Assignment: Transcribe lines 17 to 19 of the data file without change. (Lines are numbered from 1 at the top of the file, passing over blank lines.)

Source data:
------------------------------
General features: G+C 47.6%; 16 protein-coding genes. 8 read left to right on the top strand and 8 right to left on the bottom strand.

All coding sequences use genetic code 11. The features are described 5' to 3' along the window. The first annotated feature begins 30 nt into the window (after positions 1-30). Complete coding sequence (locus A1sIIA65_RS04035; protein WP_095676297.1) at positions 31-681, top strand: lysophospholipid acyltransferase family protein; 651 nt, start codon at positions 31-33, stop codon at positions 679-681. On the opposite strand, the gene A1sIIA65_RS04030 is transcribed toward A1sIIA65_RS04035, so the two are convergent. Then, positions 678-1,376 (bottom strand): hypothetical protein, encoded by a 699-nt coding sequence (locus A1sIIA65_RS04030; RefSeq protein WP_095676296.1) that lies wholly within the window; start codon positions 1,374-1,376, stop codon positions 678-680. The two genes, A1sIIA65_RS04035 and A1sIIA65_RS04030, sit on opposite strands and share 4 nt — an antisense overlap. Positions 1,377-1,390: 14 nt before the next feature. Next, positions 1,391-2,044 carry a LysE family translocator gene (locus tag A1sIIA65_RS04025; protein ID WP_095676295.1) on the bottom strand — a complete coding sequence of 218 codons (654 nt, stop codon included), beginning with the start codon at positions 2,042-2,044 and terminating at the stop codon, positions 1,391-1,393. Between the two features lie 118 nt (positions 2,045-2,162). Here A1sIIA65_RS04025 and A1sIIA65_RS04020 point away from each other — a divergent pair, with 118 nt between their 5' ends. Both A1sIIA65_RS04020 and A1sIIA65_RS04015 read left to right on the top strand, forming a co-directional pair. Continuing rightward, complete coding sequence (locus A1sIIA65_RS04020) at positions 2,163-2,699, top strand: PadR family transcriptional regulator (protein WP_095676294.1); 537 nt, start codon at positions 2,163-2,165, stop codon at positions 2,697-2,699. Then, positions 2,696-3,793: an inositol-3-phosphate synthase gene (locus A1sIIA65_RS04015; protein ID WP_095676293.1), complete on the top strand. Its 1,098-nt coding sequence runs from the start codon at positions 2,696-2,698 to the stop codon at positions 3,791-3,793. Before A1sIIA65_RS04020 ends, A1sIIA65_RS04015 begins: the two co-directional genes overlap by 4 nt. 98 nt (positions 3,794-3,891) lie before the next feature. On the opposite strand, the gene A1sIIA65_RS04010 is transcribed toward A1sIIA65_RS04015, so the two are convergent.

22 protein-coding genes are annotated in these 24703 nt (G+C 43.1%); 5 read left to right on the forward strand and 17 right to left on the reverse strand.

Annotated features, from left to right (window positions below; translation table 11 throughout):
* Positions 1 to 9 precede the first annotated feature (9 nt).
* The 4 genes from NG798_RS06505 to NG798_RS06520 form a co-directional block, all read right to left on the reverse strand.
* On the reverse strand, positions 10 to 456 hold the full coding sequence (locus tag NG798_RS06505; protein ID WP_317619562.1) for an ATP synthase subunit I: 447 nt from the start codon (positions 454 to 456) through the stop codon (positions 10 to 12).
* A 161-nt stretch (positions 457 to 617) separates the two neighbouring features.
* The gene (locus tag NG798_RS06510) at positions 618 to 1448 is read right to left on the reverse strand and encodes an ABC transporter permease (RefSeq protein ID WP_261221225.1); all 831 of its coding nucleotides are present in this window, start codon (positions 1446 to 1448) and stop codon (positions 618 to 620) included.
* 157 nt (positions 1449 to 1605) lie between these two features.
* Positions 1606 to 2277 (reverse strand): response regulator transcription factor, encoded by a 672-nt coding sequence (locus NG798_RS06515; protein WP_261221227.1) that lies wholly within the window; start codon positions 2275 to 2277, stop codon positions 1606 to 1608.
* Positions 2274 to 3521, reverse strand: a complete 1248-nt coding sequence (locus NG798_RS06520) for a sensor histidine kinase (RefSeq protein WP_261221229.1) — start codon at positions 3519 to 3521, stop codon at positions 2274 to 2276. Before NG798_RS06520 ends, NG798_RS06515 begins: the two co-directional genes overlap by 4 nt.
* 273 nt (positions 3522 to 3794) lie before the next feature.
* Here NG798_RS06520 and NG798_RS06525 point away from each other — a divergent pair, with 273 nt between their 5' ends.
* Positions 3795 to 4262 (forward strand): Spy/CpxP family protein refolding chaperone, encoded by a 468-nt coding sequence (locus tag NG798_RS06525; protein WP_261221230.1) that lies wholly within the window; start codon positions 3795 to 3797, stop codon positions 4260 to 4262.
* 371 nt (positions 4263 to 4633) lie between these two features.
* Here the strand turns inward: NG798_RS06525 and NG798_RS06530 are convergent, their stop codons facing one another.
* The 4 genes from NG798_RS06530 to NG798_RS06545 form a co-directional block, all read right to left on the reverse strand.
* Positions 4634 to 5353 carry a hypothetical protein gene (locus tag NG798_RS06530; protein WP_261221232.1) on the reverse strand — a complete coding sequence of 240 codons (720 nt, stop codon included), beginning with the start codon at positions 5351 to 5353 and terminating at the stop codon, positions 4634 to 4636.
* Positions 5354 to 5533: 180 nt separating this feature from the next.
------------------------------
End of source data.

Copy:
* Here the strand turns inward: NG798_RS06525 and NG798_RS06530 are convergent, their stop codons facing one another.
* The 4 genes from NG798_RS06530 to NG798_RS06545 form a co-directional block, all read right to left on the reverse strand.
* Positions 4634 to 5353 carry a hypothetical protein gene (locus tag NG798_RS06530; protein WP_261221232.1) on the reverse strand — a complete coding sequence of 240 codons (720 nt, stop codon included), beginning with the start codon at positions 5351 to 5353 and terminating at the stop codon, positions 4634 to 4636.